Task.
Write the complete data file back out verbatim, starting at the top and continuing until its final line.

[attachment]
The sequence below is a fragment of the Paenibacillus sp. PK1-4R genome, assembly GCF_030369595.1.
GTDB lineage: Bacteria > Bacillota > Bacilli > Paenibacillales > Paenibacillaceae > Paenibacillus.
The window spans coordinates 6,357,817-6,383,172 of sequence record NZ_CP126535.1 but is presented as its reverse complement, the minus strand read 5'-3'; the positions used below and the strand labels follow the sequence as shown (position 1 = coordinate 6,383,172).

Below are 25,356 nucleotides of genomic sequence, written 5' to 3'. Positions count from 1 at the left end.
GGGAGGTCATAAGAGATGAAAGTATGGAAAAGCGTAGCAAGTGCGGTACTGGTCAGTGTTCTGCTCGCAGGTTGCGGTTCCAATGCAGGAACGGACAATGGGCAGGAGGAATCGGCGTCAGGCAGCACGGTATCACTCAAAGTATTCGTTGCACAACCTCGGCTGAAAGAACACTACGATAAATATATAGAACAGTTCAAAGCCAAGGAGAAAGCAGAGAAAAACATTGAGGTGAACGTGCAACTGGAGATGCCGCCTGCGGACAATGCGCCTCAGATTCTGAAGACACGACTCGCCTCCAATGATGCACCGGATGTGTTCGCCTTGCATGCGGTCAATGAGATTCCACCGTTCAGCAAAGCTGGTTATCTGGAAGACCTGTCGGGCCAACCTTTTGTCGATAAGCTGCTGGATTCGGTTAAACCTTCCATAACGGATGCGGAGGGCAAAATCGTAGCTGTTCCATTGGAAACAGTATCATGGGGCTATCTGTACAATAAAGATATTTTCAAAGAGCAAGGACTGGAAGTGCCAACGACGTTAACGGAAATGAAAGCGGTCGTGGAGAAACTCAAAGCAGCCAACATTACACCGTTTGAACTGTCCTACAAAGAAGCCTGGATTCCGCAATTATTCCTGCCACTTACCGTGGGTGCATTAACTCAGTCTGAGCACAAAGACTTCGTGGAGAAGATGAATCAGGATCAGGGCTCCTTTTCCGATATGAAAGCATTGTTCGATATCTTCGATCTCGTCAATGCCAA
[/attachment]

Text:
The sequence below is a fragment of the Paenibacillus sp. PK1-4R genome, assembly GCF_030369595.1.
GTDB lineage: Bacteria > Bacillota > Bacilli > Paenibacillales > Paenibacillaceae > Paenibacillus.
The window spans coordinates 6,357,817-6,383,172 of sequence record NZ_CP126535.1 but is presented as its reverse complement, the minus strand read 5'-3'; the positions used below and the strand labels follow the sequence as shown (position 1 = coordinate 6,383,172).

Below are 25,356 nucleotides of genomic sequence, written 5' to 3'. Positions count from 1 at the left end.
GGGAGGTCATAAGAGATGAAAGTATGGAAAAGCGTAGCAAGTGCGGTACTGGTCAGTGTTCTGCTCGCAGGTTGCGGTTCCAATGCAGGAACGGACAATGGGCAGGAGGAATCGGCGTCAGGCAGCACGGTATCACTCAAAGTATTCGTTGCACAACCTCGGCTGAAAGAACACTACGATAAATATATAGAACAGTTCAAAGCCAAGGAGAAAGCAGAGAAAAACATTGAGGTGAACGTGCAACTGGAGATGCCGCCTGCGGACAATGCGCCTCAGATTCTGAAGACACGACTCGCCTCCAATGATGCACCGGATGTGTTCGCCTTGCATGCGGTCAATGAGATTCCACCGTTCAGCAAAGCTGGTTATCTGGAAGACCTGTCGGGCCAACCTTTTGTCGATAAGCTGCTGGATTCGGTTAAACCTTCCATAACGGATGCGGAGGGCAAAATCGTAGCTGTTCCATTGGAAACAGTATCATGGGGCTATCTGTACAATAAAGATATTTTCAAAGAGCAAGGACTGGAAGTGCCAACGACGTTAACGGAAATGAAAGCGGTCGTGGAGAAACTCAAAGCAGCCAACATTACACCGTTTGAACTGTCCTACAAAGAAGCCTGGATTCCGCAATTATTCCTGCCACTTACCGTGGGTGCATTAACTCAGTCTGAGCACAAAGACTTCGTGGAGAAGATGAATCAGGATCAGGGCTCCTTTTCCGATATGAAAGCATTGTTCGATATCTTCGATCTCGTCAATGCCAA